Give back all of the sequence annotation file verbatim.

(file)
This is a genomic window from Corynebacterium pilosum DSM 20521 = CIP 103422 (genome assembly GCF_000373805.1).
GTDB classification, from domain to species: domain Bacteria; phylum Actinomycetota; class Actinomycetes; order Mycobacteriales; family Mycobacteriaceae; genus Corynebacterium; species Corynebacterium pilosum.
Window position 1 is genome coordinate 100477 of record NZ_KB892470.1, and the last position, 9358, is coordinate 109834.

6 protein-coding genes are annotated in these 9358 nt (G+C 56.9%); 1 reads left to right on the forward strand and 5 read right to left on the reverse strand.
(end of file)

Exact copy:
This is a genomic window from Corynebacterium pilosum DSM 20521 = CIP 103422 (genome assembly GCF_000373805.1).
GTDB classification, from domain to species: domain Bacteria; phylum Actinomycetota; class Actinomycetes; order Mycobacteriales; family Mycobacteriaceae; genus Corynebacterium; species Corynebacterium pilosum.
Window position 1 is genome coordinate 100477 of record NZ_KB892470.1, and the last position, 9358, is coordinate 109834.

6 protein-coding genes are annotated in these 9358 nt (G+C 56.9%); 1 reads left to right on the forward strand and 5 read right to left on the reverse strand.